WASHINGTON — Solid growth in the number of U.S. jobs last month and the easing of fears about a “hard landing” for the Chinese economy greatly increase the likelihood that the Federal Reserve will raise interest rates in December, a move that will have broad implications for consumers and investors alike.
Friday’s employment report showing the U.S. economy added 271,000 jobs in October dropped the jobless rate to 5.0 percent – a key threshold that many Fed officials see as consistent with full employment.
Perhaps more important than the headline number was the growth in average hourly earnings, which jumped 9 cents, representing a monthly gain of 0.6 percent and an annualized increase of 2.5 percent.
Slow wage growth has been one factor holding the overall inflation rate well below the Fed’s 2.0 percent annual target.
Chicago Federal Reserve President Charles Evans told CNBC on Friday that the stronger-than-expected October report contained “very good news,” particularly on the wage front.
“Strong wage growth would be a very helpful ... pushing inflation up to 2 percent, which is what we need," he said.
Worries about China and other global problems that caused the Fed to delay an interest rate hike in September also have largely passed, St. Louis Fed President James Bullard said on Friday.
“The probability of a hard landing in China is no higher today than it was earlier this year,” when the Fed was progressing steadily towards higher rates, Bullard, who supports a rate hike, said in a presentation to St. Louis-area financial advisers. He said growth in the country still estimated at close to 7 percent and indexes of financial market stress now back to pre-market levels.
The timing of the Fed’s interest rate hike from zero, where it has been since late 2008, is crucial: If it begins to raise the federal funds rate too soon, the economy could plunge into a recession. But if it waits too long, the economy can “overheat” and unleash double-digit inflation, as occurred in the 1970s.
An interest rate hike, anticipated to be 0.25 percent, would be intended to act as a tap on the brake, slowing growth but keeping inflation in check.
But despite Friday’s employment report, skeptics say the underlying U.S. economy remains weak and that an interest rate hike now could have damaging, unintended consequences.
Among them is Peter Schiff, CEO of Euro Pacific Capital and a contrarian investor, who told CNBC on Friday that retailers would be the first victims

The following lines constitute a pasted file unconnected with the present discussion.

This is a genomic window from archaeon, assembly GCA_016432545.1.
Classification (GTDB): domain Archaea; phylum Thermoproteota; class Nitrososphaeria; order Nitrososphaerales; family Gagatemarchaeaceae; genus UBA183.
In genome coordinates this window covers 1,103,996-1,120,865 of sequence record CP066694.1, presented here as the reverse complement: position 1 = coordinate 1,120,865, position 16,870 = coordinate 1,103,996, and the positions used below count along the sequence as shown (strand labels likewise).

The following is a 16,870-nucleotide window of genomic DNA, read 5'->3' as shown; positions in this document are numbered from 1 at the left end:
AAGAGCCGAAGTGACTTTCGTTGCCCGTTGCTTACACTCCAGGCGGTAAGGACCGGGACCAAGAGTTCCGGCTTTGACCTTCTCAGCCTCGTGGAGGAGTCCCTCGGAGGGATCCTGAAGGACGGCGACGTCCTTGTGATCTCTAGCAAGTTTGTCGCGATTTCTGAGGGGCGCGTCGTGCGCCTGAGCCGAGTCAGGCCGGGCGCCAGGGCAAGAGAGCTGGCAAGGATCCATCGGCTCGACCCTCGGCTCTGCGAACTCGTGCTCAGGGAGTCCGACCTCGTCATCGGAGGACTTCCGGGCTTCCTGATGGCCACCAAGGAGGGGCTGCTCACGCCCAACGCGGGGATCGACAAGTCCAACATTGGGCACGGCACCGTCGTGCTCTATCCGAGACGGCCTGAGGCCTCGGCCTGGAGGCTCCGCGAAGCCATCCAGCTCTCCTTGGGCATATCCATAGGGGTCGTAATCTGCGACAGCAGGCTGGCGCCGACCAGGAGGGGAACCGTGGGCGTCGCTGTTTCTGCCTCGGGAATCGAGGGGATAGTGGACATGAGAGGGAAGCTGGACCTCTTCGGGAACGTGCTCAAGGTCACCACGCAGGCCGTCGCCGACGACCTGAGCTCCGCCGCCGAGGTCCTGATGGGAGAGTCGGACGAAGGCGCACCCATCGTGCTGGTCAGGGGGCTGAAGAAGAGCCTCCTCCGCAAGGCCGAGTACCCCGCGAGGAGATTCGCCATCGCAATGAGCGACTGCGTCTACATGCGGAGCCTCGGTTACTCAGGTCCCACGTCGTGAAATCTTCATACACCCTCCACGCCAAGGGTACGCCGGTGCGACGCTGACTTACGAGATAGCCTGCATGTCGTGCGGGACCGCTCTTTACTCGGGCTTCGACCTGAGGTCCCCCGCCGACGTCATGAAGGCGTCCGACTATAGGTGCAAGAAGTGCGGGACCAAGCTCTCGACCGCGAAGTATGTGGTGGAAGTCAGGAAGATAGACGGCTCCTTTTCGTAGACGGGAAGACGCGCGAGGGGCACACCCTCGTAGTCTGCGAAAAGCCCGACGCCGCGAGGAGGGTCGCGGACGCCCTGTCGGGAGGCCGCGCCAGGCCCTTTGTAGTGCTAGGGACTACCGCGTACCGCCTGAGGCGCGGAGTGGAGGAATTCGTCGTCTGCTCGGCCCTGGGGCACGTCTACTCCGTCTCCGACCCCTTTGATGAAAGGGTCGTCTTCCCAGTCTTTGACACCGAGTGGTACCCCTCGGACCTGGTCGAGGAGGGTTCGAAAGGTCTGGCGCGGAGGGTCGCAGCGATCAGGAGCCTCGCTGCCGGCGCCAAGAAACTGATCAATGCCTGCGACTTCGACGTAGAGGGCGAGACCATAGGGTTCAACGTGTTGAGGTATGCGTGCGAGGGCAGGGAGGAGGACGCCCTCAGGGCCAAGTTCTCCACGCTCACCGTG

"Retailers have overestimated the ability of their customers to buy their products. Americans are broke. They are loaded up with debt," he said.
In his view, the central bank's easy money policies have created a bubble so big that the smallest prick could send the U.S. economy spiraling out of control.
"(The inflated dollar) is keeping the cost of living from rising rapidly and it's keeping interest rates artificially low. It's allowing the Fed to pretend everything is great," Schiff said. "Eventually the bottom is going to drop out of the dollar and we are going to have to deal with reality. That reality is we are staring at a financial crisis much worse than the one we saw in 2008."
For that reason, Schiff says he doesn’t believe the Fed can follow through with an interest rate hike.
"The Fed has to talk about raising rates to pretend the whole recovery is real, but they can't actually raise them," he said. "(Fed Chair Janet Yellen) can't admit that she can't raise them because then she's admitting the whole recovery is a sham and that the policy was a failure."
But most observers say that Friday’s report sealed the deal for the Fed.
With Fed officials already saying they don't want or expect the jobless rate to fall much further, it would likely take a devastating blow in the November hiring data or mayhem in financial markets for the majority of policymakers to give up on their expectation of a hike at their Dec. 15-16 policy meeting.
An interest rate hike would impact consumers in many direct ways, raising monthly credit card interest rates, increasing the cost of buying a home and hiking monthly payments for non-fixed mortgages and injecting more volatility into the stock market.
The stock markets are affected indirectly by the Fed's rate, because investors expect that companies will either cut back on growth or make less profit as it becomes more expensive to borrow. That leads to less demand for stocks, and can lead to broad declines in the markets as a whole.
CNBC's Amanda Diaz contributed to this report.